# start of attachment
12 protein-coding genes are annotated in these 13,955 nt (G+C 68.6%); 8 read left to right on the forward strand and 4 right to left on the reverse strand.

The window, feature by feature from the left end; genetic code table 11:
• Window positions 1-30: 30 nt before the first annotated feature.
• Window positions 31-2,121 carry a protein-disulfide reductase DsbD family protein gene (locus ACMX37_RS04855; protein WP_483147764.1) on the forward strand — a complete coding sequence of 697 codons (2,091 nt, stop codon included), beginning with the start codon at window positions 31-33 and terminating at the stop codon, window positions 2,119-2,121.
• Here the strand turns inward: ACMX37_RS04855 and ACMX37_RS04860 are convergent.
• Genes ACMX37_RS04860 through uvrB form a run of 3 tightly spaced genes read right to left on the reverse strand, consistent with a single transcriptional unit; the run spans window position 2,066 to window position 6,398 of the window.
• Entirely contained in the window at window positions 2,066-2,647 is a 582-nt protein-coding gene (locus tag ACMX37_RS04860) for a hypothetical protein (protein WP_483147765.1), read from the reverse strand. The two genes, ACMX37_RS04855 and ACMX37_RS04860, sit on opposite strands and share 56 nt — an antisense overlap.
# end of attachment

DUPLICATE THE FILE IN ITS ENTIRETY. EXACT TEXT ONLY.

12 protein-coding genes are annotated in these 13,955 nt (G+C 68.6%); 8 read left to right on the forward strand and 4 right to left on the reverse strand.

The window, feature by feature from the left end; genetic code table 11:
• Window positions 1-30: 30 nt before the first annotated feature.
• Window positions 31-2,121 carry a protein-disulfide reductase DsbD family protein gene (locus ACMX37_RS04855; protein WP_483147764.1) on the forward strand — a complete coding sequence of 697 codons (2,091 nt, stop codon included), beginning with the start codon at window positions 31-33 and terminating at the stop codon, window positions 2,119-2,121.
• Here the strand turns inward: ACMX37_RS04855 and ACMX37_RS04860 are convergent.
• Genes ACMX37_RS04860 through uvrB form a run of 3 tightly spaced genes read right to left on the reverse strand, consistent with a single transcriptional unit; the run spans window position 2,066 to window position 6,398 of the window.
• Entirely contained in the window at window positions 2,066-2,647 is a 582-nt protein-coding gene (locus tag ACMX37_RS04860) for a hypothetical protein (protein WP_483147765.1), read from the reverse strand. The two genes, ACMX37_RS04855 and ACMX37_RS04860, sit on opposite strands and share 56 nt — an antisense overlap.